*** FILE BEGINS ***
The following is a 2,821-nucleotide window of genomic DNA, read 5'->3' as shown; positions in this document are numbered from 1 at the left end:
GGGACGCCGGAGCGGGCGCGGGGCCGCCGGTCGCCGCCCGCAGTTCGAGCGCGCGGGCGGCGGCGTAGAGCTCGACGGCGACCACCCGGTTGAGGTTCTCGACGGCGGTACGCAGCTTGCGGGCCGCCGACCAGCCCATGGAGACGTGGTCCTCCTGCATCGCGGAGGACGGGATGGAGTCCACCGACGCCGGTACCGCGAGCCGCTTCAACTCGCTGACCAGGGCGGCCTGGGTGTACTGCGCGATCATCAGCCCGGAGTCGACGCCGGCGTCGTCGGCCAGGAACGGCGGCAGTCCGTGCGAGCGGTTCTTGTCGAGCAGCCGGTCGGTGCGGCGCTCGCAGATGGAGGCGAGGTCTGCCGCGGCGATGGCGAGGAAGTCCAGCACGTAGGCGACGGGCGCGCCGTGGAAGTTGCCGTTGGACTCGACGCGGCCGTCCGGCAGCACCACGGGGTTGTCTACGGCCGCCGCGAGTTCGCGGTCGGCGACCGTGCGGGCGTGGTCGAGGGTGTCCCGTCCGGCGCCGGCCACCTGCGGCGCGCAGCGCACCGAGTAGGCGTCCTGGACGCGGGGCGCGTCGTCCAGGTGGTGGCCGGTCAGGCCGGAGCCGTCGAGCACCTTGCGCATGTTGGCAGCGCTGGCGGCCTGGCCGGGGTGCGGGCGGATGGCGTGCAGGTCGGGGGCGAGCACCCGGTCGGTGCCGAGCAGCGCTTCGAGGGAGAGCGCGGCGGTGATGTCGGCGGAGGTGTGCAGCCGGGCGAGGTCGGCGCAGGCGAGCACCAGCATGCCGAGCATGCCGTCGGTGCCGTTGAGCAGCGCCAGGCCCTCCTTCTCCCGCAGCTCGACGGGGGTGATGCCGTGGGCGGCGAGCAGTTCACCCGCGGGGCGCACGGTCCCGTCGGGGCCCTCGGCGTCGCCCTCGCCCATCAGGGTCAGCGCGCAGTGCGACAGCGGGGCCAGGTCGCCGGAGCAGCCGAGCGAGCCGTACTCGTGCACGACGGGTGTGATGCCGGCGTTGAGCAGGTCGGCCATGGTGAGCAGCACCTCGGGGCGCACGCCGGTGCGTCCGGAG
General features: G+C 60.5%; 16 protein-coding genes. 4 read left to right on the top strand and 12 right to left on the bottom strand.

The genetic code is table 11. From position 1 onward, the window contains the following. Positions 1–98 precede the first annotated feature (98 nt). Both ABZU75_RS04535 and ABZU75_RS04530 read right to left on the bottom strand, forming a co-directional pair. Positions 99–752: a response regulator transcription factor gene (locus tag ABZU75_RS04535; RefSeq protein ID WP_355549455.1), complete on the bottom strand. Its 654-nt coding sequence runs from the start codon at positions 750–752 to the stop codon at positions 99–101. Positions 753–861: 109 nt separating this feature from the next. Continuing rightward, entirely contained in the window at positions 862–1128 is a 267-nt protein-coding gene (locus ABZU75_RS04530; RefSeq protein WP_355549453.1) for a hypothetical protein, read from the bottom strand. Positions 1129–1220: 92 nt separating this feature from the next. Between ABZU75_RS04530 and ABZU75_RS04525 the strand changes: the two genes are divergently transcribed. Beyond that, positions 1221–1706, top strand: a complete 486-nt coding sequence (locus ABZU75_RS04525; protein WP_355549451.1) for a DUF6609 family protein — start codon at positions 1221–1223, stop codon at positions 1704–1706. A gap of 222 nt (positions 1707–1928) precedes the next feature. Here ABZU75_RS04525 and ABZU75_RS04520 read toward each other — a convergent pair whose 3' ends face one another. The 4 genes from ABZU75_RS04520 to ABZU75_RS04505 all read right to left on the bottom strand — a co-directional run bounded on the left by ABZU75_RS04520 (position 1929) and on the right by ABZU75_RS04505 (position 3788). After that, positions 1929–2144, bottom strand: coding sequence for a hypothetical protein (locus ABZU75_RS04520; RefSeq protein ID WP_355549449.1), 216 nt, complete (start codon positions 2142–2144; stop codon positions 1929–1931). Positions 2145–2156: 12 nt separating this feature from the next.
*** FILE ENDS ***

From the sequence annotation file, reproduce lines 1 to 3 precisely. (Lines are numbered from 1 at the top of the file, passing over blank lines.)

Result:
The following is a 2,821-nucleotide window of genomic DNA, read 5'->3' as shown; positions in this document are numbered from 1 at the left end:
GGGACGCCGGAGCGGGCGCGGGGCCGCCGGTCGCCGCCCGCAGTTCGAGCGCGCGGGCGGCGGCGTAGAGCTCGACGGCGACCACCCGGTTGAGGTTCTCGACGGCGGTACGCAGCTTGCGGGCCGCCGACCAGCCCATGGAGACGTGGTCCTCCTGCATCGCGGAGGACGGGATGGAGTCCACCGACGCCGGTACCGCGAGCCGCTTCAACTCGCTGACCAGGGCGGCCTGGGTGTACTGCGCGATCATCAGCCCGGAGTCGACGCCGGCGTCGTCGGCCAGGAACGGCGGCAGTCCGTGCGAGCGGTTCTTGTCGAGCAGCCGGTCGGTGCGGCGCTCGCAGATGGAGGCGAGGTCTGCCGCGGCGATGGCGAGGAAGTCCAGCACGTAGGCGACGGGCGCGCCGTGGAAGTTGCCGTTGGACTCGACGCGGCCGTCCGGCAGCACCACGGGGTTGTCTACGGCCGCCGCGAGTTCGCGGTCGGCGACCGTGCGGGCGTGGTCGAGGGTGTCCCGTCCGGCGCCGGCCACCTGCGGCGCGCAGCGCACCGAGTAGGCGTCCTGGACGCGGGGCGCGTCGTCCAGGTGGTGGCCGGTCAGGCCGGAGCCGTCGAGCACCTTGCGCATGTTGGCAGCGCTGGCGGCCTGGCCGGGGTGCGGGCGGATGGCGTGCAGGTCGGGGGCGAGCACCCGGTCGGTGCCGAGCAGCGCTTCGAGGGAGAGCGCGGCGGTGATGTCGGCGGAGGTGTGCAGCCGGGCGAGGTCGGCGCAGGCGAGCACCAGCATGCCGAGCATGCCGTCGGTGCCGTTGAGCAGCGCCAGGCCCTCCTTCTCCCGCAGCTCGACGGGGGTGATGCCGTGGGCGGCGAGCAGTTCACCCGCGGGGCGCACGGTCCCGTCGGGGCCCTCGGCGTCGCCCTCGCCCATCAGGGTCAGCGCGCAGTGCGACAGCGGGGCCAGGTCGCCGGAGCAGCCGAGCGAGCCGTACTCGTGCACGACGGGTGTGATGCCGGCGTTGAGCAGGTCGGCCATGGTGAGCAGCACCTCGGGGCGCACGCCGGTGCGTCCGGAG
General features: G+C 60.5%; 16 protein-coding genes. 4 read left to right on the top strand and 12 right to left on the bottom strand.